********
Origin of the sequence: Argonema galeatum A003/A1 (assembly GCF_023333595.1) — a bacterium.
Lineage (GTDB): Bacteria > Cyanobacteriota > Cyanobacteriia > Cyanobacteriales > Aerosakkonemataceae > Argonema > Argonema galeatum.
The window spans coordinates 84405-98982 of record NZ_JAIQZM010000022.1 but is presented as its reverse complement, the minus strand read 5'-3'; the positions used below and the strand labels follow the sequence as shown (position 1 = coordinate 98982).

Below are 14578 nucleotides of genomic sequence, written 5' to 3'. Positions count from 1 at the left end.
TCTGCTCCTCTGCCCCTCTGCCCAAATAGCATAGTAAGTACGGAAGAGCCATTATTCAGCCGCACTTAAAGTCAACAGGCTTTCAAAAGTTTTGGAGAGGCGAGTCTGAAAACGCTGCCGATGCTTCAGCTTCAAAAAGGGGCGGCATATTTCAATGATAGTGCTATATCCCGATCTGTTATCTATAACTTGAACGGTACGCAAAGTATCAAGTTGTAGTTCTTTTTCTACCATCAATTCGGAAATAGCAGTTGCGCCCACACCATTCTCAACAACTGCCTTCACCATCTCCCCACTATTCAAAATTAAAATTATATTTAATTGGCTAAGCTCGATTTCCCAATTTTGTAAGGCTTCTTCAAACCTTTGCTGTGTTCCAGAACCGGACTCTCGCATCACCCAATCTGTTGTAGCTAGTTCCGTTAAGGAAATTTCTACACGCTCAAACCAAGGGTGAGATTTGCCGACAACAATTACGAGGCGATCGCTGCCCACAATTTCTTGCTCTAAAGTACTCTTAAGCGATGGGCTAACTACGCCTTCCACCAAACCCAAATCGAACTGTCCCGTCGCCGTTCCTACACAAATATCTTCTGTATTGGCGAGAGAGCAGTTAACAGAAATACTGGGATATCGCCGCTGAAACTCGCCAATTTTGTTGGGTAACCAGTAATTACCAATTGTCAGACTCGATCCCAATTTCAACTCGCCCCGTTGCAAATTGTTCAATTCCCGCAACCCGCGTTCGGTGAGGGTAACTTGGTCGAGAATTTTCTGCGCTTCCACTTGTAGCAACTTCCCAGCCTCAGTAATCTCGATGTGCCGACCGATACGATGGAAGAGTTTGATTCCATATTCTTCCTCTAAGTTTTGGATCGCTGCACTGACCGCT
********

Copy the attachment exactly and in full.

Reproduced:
Origin of the sequence: Argonema galeatum A003/A1 (assembly GCF_023333595.1) — a bacterium.
Lineage (GTDB): Bacteria > Cyanobacteriota > Cyanobacteriia > Cyanobacteriales > Aerosakkonemataceae > Argonema > Argonema galeatum.
The window spans coordinates 84405-98982 of record NZ_JAIQZM010000022.1 but is presented as its reverse complement, the minus strand read 5'-3'; the positions used below and the strand labels follow the sequence as shown (position 1 = coordinate 98982).

Below are 14578 nucleotides of genomic sequence, written 5' to 3'. Positions count from 1 at the left end.
TCTGCTCCTCTGCCCCTCTGCCCAAATAGCATAGTAAGTACGGAAGAGCCATTATTCAGCCGCACTTAAAGTCAACAGGCTTTCAAAAGTTTTGGAGAGGCGAGTCTGAAAACGCTGCCGATGCTTCAGCTTCAAAAAGGGGCGGCATATTTCAATGATAGTGCTATATCCCGATCTGTTATCTATAACTTGAACGGTACGCAAAGTATCAAGTTGTAGTTCTTTTTCTACCATCAATTCGGAAATAGCAGTTGCGCCCACACCATTCTCAACAACTGCCTTCACCATCTCCCCACTATTCAAAATTAAAATTATATTTAATTGGCTAAGCTCGATTTCCCAATTTTGTAAGGCTTCTTCAAACCTTTGCTGTGTTCCAGAACCGGACTCTCGCATCACCCAATCTGTTGTAGCTAGTTCCGTTAAGGAAATTTCTACACGCTCAAACCAAGGGTGAGATTTGCCGACAACAATTACGAGGCGATCGCTGCCCACAATTTCTTGCTCTAAAGTACTCTTAAGCGATGGGCTAACTACGCCTTCCACCAAACCCAAATCGAACTGTCCCGTCGCCGTTCCTACACAAATATCTTCTGTATTGGCGAGAGAGCAGTTAACAGAAATACTGGGATATCGCCGCTGAAACTCGCCAATTTTGTTGGGTAACCAGTAATTACCAATTGTCAGACTCGATCCCAATTTCAACTCGCCCCGTTGCAAATTGTTCAATTCCCGCAACCCGCGTTCGGTGAGGGTAACTTGGTCGAGAATTTTCTGCGCTTCCACTTGTAGCAACTTCCCAGCCTCAGTAATCTCGATGTGCCGACCGATACGATGGAAGAGTTTGATTCCATATTCTTCCTCTAAGTTTTGGATCGCTGCACTGACCGCT